A “lemon car” describes a Connecticut vehicle that you purchased that has a manufacturing defect that cannot be repaired, and which has resulted in reducing the usability, safety, or value of the car.
Under the Connecticut lemon law, it is the car manufacturer’s responsibility to make things right if your vehicle qualifies as a lemon.
This page will provide you with a simple overview of the lemon law requirements, criteria, and process in Connecticut.
For more information regarding your own vehicle, be sure to contact legal counsel or your state’s consumer’s affairs office.
What is the Connecticut Lemon Law?
The Connecticut lemon law sets requirements for car manufacturers to refund or replace vehicles that have safety or quality defects that cannot be repaired.
If your vehicle qualifies, you can typically choose to either:
- Have the vehicle replaced with a new one.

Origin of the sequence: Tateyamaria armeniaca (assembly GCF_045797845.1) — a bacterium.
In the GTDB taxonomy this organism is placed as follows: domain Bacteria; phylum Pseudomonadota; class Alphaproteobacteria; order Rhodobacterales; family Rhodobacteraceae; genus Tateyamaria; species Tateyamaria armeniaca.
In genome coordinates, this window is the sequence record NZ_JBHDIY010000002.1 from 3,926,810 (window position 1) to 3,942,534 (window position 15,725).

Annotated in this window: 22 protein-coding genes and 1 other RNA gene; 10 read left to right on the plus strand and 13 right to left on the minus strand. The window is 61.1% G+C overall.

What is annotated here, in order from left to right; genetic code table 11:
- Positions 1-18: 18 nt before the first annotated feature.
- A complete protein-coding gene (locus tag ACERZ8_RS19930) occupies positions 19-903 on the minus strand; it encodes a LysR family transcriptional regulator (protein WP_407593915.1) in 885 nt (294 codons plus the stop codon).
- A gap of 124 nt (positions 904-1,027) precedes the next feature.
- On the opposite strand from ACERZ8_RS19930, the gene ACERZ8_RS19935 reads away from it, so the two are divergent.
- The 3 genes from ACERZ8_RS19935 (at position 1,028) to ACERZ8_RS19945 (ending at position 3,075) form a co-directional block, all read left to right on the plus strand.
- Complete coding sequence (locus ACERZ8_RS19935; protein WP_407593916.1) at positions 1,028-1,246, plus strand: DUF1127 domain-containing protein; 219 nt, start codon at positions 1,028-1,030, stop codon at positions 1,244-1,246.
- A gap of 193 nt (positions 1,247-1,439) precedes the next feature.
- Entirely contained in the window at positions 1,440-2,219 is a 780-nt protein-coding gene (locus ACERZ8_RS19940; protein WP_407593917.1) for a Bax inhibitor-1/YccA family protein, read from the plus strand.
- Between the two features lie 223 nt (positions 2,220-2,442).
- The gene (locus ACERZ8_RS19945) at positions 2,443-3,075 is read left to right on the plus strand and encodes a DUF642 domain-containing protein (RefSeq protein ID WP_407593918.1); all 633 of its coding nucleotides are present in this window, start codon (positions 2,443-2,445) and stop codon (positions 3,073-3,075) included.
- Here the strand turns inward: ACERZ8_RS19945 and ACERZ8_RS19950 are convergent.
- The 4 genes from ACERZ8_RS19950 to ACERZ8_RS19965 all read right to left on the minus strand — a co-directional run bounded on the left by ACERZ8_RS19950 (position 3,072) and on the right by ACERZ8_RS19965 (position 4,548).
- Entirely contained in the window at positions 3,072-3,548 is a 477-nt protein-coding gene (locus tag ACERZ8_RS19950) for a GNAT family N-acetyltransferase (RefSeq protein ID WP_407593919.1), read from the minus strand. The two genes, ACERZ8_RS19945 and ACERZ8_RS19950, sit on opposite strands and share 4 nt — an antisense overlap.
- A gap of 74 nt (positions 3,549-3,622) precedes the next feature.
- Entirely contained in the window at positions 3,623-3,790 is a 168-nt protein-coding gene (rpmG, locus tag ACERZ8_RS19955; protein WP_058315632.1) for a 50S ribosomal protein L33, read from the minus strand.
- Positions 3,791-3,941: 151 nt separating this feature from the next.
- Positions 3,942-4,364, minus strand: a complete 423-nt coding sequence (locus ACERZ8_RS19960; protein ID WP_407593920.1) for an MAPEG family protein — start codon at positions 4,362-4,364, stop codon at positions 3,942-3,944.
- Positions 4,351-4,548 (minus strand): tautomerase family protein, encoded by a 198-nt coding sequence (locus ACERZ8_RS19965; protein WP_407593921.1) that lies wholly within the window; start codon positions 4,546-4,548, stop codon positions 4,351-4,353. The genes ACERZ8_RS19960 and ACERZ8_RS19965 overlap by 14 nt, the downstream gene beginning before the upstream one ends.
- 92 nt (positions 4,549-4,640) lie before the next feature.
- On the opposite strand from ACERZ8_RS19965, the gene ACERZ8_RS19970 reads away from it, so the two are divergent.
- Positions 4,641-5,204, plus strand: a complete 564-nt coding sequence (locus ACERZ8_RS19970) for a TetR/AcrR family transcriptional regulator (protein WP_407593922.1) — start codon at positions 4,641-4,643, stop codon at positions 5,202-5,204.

- Be refunded for the purchase of the lemon.
Does lemon law apply to used cars in Connecticut?
The CT lemon law does apply to used vehicles purchased from a dealer for $3,000 miles or more.
The maximum coverage term is 60 days or 3,000 miles.
Lemon Law Criteria in Connecticut
In order to qualify for Connecticut’s lemon law, the vehicle must meet the following criteria:
- 4 failed repairs, 2 failed repairs for a defect likely to cause serious injury or death, or out-of-service for 30 days.
- Within 2 years or 24,000 miles.
What to Do if Your Car is a Lemon in Connecticut
If you believe you’ve purchased a lemon car in Connecticut, the process will go something like this:
- Make the necessary attempts to have the issue repaired under the manufacturer’s warranty.
- Keep records and documentation of all service, communication, and estimates from the dealer, manufacturer, or other authorized agent.
- If you believe the vehicle meets the criteria of a lemon, notify the manufacturer to begin the lemon-law remedy process.
Refer to your owner’s manual to see if you need to contact the manufacturer, dealership, or manufacturer’s agent.
For official information or legal advice pertaining to your specific circumstances, please contact your attorney or the Connecticut consumer protection agency.